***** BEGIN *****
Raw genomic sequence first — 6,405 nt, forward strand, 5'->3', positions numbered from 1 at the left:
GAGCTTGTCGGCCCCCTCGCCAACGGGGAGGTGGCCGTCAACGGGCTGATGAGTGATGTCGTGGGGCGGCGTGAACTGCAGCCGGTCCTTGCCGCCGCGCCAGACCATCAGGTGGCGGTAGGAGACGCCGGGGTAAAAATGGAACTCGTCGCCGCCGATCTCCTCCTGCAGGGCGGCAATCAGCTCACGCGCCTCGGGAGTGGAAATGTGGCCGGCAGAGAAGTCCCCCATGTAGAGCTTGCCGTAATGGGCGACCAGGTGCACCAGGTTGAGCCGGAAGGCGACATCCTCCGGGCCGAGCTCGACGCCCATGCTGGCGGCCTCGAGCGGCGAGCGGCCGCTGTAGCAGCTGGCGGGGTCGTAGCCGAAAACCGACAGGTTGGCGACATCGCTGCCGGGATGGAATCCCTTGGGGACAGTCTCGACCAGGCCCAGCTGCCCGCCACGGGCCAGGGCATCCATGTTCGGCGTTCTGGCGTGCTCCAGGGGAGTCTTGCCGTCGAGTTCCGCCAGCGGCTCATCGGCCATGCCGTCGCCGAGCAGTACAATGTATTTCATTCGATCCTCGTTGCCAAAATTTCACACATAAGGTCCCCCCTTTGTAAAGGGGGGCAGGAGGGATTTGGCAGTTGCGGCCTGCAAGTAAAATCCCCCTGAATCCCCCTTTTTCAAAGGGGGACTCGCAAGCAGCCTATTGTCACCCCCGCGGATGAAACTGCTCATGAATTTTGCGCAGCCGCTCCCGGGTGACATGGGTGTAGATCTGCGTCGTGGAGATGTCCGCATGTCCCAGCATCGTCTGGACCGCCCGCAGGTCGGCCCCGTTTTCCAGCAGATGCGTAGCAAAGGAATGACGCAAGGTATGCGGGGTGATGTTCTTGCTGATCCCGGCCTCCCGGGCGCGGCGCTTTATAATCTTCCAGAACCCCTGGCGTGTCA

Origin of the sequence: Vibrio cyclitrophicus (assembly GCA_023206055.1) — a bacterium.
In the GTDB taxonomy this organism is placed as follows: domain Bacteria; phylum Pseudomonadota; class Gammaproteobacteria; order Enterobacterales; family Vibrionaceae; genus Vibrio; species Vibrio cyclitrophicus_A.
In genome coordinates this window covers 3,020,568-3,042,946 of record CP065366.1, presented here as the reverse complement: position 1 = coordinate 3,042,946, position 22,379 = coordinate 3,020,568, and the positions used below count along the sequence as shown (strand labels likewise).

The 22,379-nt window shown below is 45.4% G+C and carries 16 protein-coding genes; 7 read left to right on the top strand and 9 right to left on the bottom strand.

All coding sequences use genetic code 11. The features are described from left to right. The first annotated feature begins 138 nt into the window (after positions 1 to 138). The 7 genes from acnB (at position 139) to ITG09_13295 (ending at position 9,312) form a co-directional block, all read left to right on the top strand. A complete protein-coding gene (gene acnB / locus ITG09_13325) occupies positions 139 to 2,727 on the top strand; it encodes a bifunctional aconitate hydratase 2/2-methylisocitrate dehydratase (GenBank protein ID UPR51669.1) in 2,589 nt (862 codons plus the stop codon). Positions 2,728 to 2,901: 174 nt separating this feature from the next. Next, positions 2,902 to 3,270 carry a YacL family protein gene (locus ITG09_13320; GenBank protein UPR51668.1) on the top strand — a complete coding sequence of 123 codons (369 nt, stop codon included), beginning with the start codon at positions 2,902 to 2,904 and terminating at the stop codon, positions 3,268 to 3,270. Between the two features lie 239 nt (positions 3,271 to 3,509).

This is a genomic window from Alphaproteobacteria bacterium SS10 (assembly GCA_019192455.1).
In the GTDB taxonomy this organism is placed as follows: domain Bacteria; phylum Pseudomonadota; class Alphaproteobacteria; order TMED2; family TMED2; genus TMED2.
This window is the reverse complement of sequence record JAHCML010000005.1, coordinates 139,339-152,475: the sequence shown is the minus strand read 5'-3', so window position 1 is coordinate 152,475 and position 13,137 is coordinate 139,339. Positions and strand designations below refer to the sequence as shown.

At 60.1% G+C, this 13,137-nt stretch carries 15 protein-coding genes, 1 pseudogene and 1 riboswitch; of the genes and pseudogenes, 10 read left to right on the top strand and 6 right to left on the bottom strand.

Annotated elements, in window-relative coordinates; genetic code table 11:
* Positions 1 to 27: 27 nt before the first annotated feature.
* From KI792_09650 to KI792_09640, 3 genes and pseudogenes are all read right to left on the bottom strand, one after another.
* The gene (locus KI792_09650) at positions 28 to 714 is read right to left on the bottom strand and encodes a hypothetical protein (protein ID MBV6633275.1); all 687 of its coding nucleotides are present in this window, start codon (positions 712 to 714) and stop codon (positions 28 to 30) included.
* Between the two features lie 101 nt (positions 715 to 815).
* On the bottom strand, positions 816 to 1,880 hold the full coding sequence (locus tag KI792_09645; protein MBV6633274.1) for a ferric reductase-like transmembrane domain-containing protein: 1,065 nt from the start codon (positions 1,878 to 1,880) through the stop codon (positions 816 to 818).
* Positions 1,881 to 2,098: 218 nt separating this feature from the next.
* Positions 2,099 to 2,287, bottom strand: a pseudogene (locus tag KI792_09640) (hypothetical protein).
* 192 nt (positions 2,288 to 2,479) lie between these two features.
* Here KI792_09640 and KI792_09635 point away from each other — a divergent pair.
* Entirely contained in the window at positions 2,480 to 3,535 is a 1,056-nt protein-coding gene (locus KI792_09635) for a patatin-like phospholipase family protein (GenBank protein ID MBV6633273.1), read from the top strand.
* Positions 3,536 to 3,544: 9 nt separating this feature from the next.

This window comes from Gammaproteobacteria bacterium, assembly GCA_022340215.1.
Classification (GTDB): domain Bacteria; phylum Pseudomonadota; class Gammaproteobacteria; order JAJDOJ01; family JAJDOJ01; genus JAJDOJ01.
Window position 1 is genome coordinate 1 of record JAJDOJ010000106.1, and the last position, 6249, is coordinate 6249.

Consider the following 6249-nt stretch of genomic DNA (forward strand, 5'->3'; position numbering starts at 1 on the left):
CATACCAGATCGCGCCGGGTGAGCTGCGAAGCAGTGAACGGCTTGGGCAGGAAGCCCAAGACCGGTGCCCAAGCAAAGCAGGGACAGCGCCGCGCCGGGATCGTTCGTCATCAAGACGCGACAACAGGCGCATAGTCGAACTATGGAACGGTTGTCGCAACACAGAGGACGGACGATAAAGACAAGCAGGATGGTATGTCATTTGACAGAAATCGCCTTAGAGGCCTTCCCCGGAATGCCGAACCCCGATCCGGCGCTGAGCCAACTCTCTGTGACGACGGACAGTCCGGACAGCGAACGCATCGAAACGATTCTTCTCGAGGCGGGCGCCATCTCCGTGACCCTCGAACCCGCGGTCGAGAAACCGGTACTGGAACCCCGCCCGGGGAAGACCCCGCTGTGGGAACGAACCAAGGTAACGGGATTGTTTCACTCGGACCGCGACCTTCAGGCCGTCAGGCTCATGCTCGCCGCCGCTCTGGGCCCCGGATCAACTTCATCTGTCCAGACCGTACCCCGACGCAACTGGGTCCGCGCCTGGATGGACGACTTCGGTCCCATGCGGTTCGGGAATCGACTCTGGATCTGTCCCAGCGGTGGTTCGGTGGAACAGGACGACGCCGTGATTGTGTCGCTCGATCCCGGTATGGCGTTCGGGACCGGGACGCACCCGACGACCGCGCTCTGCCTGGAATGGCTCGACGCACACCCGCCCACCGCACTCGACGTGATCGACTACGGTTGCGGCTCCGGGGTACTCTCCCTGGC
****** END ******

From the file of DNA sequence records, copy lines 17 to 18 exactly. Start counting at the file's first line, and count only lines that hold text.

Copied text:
* On the bottom strand, positions 816 to 1,880 hold the full coding sequence (locus tag KI792_09645; protein MBV6633274.1) for a ferric reductase-like transmembrane domain-containing protein: 1,065 nt from the start codon (positions 1,878 to 1,880) through the stop codon (positions 816 to 818).
* Positions 1,881 to 2,098: 218 nt separating this feature from the next.